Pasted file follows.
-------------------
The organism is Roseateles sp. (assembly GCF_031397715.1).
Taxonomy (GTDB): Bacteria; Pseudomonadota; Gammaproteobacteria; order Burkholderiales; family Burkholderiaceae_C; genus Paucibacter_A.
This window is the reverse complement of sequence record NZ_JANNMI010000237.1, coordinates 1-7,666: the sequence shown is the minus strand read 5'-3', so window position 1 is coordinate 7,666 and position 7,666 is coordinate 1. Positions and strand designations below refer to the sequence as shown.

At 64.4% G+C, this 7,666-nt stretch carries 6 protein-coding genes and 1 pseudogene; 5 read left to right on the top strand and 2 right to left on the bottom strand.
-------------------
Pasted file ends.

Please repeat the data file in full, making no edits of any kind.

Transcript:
The organism is Roseateles sp. (assembly GCF_031397715.1).
Taxonomy (GTDB): Bacteria; Pseudomonadota; Gammaproteobacteria; order Burkholderiales; family Burkholderiaceae_C; genus Paucibacter_A.
This window is the reverse complement of sequence record NZ_JANNMI010000237.1, coordinates 1-7,666: the sequence shown is the minus strand read 5'-3', so window position 1 is coordinate 7,666 and position 7,666 is coordinate 1. Positions and strand designations below refer to the sequence as shown.

At 64.4% G+C, this 7,666-nt stretch carries 6 protein-coding genes and 1 pseudogene; 5 read left to right on the top strand and 2 right to left on the bottom strand.